- "We tried to take Ashford Castle in the Reach, but the Tyrells beat us back."
- ―Robert Baratheon
The Battle of Ashford was a battle during Robert's Rebellion.
Ashford was an indecisive battle, in which Robert Baratheon was defeated by the army of House Tyrell. However, Robert's army was able to retreat in good order, before the main force of the Tyrell army could arrive to crush him.
The defeat forced Robert's army to flee north, to link up with the rebel armies from the North and the Vale. This left the Stormlands open to be invaded by the loyalist armies of the Reach and left Storm's End free for the Tyrells to besiege. The Tyrells could have chased after Robert, but Mace assumed that Tywin Lannister would stay loyal and flank Robert's army as it passed the Westerlands. Meanwhile, if the Tyrells could successfully take Robert's home castle of Storm's End, it would be a crushing blow to rebel morale, which would lead to Robert's supporters abandoning him.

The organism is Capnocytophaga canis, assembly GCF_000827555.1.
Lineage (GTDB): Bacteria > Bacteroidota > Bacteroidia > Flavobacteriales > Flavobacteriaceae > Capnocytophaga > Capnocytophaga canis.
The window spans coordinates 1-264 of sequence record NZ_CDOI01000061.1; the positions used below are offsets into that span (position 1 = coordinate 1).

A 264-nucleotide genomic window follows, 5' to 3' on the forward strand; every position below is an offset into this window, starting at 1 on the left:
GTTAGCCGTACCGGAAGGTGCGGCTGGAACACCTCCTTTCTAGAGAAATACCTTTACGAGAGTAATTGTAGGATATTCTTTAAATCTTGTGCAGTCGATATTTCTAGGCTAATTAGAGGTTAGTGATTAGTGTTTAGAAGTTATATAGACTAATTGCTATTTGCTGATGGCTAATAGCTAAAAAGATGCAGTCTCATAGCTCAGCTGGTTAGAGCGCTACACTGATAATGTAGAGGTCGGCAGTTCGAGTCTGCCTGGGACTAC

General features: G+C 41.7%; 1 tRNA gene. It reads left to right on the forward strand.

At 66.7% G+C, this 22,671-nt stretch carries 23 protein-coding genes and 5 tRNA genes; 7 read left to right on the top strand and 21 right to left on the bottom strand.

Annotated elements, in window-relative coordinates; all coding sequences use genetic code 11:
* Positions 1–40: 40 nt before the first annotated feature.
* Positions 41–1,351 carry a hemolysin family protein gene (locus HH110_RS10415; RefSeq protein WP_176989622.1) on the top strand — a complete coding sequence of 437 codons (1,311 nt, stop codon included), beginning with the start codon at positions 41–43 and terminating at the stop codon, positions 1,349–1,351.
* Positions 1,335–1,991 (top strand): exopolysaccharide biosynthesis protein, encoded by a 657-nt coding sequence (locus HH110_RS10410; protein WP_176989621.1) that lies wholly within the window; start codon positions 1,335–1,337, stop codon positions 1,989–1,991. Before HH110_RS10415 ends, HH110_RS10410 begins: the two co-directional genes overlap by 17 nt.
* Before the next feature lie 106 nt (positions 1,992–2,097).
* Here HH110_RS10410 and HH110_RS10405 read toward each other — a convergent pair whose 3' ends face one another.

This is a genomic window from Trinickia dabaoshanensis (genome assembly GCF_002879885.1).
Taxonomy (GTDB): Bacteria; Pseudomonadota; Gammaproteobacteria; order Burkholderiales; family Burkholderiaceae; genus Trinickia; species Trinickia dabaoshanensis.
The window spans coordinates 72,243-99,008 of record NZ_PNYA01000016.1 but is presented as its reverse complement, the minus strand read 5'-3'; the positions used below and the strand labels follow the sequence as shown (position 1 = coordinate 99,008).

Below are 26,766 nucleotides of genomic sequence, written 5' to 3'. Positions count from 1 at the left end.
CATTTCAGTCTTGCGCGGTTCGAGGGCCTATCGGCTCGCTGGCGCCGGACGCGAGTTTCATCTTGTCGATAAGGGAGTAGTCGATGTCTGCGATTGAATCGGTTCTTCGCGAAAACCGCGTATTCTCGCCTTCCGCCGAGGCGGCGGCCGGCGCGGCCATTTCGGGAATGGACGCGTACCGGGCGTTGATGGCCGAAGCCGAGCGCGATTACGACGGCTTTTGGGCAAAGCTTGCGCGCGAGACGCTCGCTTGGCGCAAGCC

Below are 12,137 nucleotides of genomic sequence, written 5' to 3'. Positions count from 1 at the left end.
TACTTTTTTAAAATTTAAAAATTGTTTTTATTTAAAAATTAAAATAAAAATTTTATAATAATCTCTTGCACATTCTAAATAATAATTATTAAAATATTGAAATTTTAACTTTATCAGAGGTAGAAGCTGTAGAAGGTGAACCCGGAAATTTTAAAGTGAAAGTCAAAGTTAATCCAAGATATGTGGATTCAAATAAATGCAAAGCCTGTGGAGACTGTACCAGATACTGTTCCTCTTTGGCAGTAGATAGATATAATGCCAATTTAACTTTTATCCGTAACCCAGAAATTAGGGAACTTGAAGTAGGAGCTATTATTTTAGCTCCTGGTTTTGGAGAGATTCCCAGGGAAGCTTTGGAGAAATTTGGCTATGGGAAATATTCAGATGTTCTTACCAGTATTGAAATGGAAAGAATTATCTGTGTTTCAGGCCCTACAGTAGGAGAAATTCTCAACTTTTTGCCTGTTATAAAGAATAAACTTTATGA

In the booksEdit
In the A Song of Ice and Fire novels, even though it was Randyll Tarly who commanded the Tyrell forces, in subsequent years Mace Tyrell always tried to take credit for the victory. In the Complete Guide to Westeros Margaery Tyrell says it was her father Mace Tyrell's victory, with no mention of Tarly - which is unsurprising, given that this is the version her own father likes to tell. The Tyrells are quite proud of the fact that they inflicted the only defeat Robert suffered in the entire war. Moreover, Mace (and the other Tyrells) like to remember it as a crushing and decisive route of Robert's army, when really the battle was at best indecisive, and Robert's army was not routed but withdrew in good order to the north. Tarly's forces were just the vanguard of the main Tyrell force commanded by Mace, and Robert withdrew before even having to face Mace and his main army (thus while Tarly certainly performed quite well, the choice to withdraw was actually Robert's, because he knew he couldn't hold the position once Tyrell reinforcements arrived).